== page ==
I started cleaning out my freezer early this year, because unlike the usually Oregon Spring, this May feels more like July and I want to make room for the blueberry harvest.   I found two quart bags of rhubarb and was inspired to make freeze pops to break this unusual heat. I boiled them down, added mint and honey to taste, strained, and viola: the taste of a cool sweet spring in a summery spell.  Tonight I had the joy of watching three young boys gobble them down and my 2 year old son keeps dragging a chair to the freezer begging for more.

The Rhubarb Honey Mint Syrup Recipe

8-10 ribs of red-ribbed rhubarb, chopped
½ cup honey
3 Tbsp dried mint or double with fresh mint

In large sauce pan, cook the rhubarb with some water on low heat. I used about 1 cup of water.  Add mint.  As the rhubarb starts cooking and more juice collects in the pain, raise heat to medium.  When fully cooked, mash rhubarb and mint together.  Strain juice into a bowl.   Return to pot, and honey and warm until the honey is fully blended.  Taste.  This is the concentrated rhubarb syrup.  Add more honey if you like it sweeter.   It should be a nice blend of sweet and tart.

For popsicles, you can make a more concentrated pop, or light and refreshing pop.  It’s up to you.  I added a little bit of water to the syrup. Pour into molds.  If this is your first time using freezer pop molds, make sure that you warm the popsicle by running it under warm water to get it out of the mold.  Don’t rush this, you will see the pop starting to release from the sides.  Gentle tug on the pop to remove.  Enjoy!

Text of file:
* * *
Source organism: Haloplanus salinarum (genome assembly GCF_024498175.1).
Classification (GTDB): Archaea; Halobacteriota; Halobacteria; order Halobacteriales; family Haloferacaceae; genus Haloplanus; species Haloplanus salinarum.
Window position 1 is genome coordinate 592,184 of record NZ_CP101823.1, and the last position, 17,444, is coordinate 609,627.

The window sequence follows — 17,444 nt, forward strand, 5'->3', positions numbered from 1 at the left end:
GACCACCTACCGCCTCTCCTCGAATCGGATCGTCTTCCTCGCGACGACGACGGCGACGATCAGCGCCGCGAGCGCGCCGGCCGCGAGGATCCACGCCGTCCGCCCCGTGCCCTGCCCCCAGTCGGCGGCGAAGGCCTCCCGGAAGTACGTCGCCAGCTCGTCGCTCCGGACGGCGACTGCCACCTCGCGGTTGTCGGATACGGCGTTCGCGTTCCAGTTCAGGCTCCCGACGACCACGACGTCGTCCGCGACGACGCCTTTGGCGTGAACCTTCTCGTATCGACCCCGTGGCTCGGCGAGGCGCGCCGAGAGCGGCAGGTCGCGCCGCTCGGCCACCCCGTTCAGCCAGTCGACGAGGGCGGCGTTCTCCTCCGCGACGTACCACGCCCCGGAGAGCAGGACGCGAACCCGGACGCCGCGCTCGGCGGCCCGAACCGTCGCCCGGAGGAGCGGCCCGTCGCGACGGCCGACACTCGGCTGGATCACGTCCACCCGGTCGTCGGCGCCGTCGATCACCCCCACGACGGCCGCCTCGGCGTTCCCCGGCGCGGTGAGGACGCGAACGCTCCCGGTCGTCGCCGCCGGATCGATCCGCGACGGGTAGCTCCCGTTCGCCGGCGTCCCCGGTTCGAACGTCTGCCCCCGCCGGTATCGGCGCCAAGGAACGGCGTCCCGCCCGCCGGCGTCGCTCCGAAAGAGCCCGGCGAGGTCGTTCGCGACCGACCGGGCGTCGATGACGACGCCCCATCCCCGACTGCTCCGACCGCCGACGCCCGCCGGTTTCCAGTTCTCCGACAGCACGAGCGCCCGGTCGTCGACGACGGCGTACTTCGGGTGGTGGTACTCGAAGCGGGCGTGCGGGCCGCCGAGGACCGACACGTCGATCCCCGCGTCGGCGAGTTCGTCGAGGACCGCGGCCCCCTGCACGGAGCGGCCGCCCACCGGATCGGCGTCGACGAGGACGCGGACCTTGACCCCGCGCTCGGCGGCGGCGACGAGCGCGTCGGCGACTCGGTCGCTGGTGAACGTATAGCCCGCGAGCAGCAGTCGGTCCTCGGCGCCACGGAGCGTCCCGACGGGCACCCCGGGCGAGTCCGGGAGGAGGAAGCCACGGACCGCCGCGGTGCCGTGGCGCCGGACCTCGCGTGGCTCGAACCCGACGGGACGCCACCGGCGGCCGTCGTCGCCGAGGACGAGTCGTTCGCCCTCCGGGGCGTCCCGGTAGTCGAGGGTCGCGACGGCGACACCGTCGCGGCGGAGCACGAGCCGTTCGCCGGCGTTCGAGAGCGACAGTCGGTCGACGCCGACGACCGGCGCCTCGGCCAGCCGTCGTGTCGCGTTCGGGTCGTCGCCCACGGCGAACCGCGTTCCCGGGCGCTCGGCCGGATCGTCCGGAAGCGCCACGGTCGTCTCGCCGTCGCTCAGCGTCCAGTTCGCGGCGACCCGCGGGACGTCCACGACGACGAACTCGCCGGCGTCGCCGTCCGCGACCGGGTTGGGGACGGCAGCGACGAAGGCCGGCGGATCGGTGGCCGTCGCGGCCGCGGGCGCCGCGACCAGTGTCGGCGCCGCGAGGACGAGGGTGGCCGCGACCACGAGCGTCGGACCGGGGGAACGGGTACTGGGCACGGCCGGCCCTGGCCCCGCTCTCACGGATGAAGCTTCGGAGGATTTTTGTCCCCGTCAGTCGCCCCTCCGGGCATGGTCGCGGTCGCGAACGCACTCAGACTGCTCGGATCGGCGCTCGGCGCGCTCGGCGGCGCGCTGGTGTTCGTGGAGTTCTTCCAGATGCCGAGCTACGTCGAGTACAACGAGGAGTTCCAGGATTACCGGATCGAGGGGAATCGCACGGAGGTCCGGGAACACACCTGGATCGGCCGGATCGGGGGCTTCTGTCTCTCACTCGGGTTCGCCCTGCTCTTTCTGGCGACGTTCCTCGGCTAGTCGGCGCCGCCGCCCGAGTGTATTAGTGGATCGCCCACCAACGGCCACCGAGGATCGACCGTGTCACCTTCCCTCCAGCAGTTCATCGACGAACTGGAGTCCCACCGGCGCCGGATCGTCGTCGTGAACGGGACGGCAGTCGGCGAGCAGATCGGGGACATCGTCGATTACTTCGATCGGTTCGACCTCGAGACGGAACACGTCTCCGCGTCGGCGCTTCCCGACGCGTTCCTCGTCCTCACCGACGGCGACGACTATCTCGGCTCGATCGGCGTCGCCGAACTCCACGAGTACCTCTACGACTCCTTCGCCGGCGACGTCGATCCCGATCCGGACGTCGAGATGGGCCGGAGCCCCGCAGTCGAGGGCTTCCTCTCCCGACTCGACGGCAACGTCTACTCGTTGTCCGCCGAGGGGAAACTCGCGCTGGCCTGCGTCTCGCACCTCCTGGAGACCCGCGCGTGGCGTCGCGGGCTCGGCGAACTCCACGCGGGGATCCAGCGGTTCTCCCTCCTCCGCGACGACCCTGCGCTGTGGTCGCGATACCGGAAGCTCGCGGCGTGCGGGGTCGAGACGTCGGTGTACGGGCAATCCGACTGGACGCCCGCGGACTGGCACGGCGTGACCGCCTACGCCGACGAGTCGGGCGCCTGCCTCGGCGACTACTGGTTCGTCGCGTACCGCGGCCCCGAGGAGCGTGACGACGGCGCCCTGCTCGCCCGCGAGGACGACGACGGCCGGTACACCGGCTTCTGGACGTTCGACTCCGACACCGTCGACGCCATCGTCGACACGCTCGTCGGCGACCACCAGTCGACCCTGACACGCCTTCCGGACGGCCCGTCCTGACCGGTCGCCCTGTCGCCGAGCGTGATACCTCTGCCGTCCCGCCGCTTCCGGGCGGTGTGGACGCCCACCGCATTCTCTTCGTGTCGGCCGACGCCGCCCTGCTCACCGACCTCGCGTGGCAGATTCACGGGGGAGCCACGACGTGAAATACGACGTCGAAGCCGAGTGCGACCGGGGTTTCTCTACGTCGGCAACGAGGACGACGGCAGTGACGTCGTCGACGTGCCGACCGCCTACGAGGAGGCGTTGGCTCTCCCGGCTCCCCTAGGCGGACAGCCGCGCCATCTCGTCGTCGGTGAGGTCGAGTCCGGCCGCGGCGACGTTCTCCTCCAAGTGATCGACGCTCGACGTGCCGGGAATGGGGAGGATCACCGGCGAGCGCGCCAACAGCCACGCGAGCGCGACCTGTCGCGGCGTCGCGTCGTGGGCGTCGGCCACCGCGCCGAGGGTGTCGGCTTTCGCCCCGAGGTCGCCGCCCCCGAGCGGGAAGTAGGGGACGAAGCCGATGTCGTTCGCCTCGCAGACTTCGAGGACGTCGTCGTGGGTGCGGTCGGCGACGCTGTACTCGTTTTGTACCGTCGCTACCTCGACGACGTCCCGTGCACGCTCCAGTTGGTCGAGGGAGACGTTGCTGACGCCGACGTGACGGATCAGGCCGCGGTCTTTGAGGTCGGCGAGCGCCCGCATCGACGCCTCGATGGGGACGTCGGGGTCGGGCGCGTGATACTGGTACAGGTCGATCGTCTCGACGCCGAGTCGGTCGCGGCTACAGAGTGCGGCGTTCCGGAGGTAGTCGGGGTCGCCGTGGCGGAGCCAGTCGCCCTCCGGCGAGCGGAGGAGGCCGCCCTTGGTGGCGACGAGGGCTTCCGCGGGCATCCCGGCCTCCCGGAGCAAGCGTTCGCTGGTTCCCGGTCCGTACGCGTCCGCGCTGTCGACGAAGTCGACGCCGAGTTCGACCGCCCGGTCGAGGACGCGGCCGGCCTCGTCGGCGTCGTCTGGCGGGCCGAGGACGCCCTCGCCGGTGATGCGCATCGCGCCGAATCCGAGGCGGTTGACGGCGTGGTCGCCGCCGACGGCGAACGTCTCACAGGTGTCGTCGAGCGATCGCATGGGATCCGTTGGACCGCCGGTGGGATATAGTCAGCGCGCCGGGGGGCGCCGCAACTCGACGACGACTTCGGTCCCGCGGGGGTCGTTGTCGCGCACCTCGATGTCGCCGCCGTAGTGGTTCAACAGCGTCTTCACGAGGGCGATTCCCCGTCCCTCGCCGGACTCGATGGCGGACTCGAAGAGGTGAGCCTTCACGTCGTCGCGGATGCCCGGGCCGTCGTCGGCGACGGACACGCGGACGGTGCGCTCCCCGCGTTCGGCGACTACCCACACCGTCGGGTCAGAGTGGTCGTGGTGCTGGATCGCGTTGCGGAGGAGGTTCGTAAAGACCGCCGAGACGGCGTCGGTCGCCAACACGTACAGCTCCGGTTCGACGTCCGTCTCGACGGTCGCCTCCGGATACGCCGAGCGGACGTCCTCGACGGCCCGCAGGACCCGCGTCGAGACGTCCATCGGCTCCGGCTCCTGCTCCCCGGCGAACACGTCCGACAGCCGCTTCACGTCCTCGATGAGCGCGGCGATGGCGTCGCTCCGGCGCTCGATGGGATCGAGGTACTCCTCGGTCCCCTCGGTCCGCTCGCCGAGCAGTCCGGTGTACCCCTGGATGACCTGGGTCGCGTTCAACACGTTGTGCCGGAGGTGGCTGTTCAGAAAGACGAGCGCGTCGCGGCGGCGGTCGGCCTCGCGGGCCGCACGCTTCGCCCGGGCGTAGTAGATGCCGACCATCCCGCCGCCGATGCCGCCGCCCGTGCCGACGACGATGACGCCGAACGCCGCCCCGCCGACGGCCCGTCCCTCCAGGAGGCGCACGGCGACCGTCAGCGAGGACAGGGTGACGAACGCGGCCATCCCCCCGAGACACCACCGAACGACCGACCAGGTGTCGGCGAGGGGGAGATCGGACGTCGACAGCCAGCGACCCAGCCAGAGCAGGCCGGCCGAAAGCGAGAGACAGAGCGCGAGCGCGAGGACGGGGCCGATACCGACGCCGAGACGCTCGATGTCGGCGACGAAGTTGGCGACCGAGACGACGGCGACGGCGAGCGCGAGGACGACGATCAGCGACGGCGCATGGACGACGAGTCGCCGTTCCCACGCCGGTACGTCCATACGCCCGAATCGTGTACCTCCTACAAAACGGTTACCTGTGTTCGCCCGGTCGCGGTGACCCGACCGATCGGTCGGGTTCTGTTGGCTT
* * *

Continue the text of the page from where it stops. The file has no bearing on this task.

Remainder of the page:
Gathering Seeds for a Story

by Rebecka on April 8, 2013 · 0 comments

Directors of Seed: The Untold Story spent the day collecting stories and filming Frank Morton and the Wild Garden Seed crew last month.  Find out more about this timely crowd-funded film project here.


Happy St. Patty’s Day

by Rebecka on March 17, 2013 · 1 comment


“Happy St. Patty’s Day!” says Ana Patty. Early Saturday morning she was caught making shamrock cookies to celebrate the holiday at the farm.

Ana has been our Baker for two years.  Trained at Portland’s Western Culinary Institute, she brought her love for classical French baking to the farm and you may have noticed all of the flaky, buttery, hard-to-resists danishes, croissants, and hand pies filling our pastry cases.  Ana enjoys filling these yeasted puff pastries with the seasonal produce, creating what she calls a “farm pastry.”

Ana will be leaving us shortly for a grand adventure.  Last season, during her time off she traveled through Europe and fell in love with an Irishman.  She is excited to return to Ireland and she jokes that she may open up a pancake shop and call it “Patty Cakes”; but first she will look for a job as a Chef or Baker.  She knows she wants to be in a kitchen.  She has had such a wonderful experience with the GTF Kitchen Crew that she hopes to find a similar family that is fun and supportive with a shared passion for quality food.

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The countdown begins……………..

by GTF Office on February 26, 2013 · 1 comment

We have been preparing for the opening of the farmstand with a flurry of activity.  New roof for the patio, a new orientation for the farmstand to make shopping and dining a little more comfortable. AND the first batch of pepperoni is ready just in time to top the pizza on Thursday, February 28, our opening day for the 2013 season.
See you on Thursday,